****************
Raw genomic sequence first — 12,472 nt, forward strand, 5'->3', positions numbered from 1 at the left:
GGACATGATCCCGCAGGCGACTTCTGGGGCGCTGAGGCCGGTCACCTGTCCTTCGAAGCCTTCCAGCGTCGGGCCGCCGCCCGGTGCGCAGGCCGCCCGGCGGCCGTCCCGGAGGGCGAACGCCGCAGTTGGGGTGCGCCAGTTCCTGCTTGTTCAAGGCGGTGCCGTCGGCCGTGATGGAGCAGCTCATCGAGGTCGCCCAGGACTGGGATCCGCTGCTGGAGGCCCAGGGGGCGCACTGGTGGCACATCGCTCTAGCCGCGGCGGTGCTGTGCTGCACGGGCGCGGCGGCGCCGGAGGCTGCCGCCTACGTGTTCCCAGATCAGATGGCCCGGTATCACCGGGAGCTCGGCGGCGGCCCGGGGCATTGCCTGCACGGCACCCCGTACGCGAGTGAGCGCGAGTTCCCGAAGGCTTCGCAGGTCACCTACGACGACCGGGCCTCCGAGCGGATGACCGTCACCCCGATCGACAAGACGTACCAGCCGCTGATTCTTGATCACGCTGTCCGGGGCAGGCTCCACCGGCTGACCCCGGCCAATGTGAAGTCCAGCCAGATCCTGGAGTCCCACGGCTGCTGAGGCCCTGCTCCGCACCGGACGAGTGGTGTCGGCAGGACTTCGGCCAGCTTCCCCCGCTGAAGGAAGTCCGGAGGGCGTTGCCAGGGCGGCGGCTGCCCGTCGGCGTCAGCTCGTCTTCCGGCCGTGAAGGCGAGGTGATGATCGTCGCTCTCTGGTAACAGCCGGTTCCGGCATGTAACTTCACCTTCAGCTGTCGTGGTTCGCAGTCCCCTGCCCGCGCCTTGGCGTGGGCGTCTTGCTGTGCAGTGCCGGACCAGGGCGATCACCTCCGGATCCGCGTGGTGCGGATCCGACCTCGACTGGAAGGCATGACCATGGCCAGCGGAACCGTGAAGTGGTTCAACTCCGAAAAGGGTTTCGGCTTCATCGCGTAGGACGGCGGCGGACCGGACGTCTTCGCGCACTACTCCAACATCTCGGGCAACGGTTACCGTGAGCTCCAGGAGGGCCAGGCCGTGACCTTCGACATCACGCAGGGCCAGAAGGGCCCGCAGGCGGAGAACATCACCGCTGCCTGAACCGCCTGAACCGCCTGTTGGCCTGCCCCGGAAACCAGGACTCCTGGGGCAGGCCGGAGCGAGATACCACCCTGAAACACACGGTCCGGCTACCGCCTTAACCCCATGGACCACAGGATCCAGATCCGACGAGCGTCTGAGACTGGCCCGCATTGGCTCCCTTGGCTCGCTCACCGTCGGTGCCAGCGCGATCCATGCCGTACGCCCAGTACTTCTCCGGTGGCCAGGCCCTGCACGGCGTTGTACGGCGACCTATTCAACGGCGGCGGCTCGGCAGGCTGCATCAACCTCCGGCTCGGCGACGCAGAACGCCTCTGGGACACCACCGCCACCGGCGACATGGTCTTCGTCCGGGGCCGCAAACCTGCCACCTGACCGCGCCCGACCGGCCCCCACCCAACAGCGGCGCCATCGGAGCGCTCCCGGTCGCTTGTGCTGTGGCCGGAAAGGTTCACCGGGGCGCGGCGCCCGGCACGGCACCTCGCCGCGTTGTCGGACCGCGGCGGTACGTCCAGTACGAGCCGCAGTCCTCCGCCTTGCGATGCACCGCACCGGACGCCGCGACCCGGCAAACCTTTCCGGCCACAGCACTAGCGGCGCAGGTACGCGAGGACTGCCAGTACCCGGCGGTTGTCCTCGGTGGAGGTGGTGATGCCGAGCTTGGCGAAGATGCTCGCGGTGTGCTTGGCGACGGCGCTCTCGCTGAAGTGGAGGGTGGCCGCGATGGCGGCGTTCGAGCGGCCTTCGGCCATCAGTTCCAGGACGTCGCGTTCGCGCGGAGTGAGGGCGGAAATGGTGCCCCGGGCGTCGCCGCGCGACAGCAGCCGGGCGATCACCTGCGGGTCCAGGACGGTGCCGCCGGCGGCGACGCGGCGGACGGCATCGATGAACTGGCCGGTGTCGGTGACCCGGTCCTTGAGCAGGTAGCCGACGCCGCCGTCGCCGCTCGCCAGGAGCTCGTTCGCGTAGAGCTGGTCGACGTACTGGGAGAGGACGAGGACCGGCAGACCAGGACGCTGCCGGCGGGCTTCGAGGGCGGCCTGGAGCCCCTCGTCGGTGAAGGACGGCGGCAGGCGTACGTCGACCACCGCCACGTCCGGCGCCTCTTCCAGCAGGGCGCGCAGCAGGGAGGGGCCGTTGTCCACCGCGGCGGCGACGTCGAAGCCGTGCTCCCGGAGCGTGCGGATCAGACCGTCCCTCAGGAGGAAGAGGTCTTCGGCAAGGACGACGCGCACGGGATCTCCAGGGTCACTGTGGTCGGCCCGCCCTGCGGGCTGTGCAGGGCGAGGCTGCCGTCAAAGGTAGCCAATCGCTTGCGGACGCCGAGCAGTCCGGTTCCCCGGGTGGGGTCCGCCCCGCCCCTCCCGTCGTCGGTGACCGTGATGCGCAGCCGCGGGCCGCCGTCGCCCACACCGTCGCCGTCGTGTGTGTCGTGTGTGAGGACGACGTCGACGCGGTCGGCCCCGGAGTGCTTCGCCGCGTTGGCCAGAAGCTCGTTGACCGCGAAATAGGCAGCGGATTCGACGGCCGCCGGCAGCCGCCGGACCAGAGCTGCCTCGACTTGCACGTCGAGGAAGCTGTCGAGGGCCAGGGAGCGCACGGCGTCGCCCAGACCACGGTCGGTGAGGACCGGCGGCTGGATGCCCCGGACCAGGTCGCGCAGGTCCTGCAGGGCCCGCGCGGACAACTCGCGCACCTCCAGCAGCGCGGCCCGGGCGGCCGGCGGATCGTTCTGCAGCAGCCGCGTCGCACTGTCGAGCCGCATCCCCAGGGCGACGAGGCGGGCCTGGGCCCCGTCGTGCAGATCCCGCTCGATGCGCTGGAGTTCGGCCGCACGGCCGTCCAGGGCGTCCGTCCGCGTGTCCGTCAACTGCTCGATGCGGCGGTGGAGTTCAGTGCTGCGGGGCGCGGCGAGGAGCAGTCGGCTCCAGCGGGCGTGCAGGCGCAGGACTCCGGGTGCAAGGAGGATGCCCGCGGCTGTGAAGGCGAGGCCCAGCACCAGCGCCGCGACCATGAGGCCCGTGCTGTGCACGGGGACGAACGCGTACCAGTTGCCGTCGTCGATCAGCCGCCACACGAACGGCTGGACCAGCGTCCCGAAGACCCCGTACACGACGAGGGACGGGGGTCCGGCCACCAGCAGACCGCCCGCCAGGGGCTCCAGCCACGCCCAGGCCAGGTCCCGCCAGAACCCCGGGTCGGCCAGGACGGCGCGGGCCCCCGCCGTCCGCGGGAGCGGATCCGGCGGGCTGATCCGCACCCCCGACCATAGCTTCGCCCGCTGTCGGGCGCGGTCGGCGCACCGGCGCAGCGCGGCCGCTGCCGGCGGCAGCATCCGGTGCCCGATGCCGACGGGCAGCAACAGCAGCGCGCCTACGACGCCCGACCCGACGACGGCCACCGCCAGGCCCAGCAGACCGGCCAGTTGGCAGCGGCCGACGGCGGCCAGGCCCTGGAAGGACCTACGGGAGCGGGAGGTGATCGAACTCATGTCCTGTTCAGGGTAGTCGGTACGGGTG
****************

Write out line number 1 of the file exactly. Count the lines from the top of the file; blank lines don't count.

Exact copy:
Raw genomic sequence first — 12,472 nt, forward strand, 5'->3', positions numbered from 1 at the left: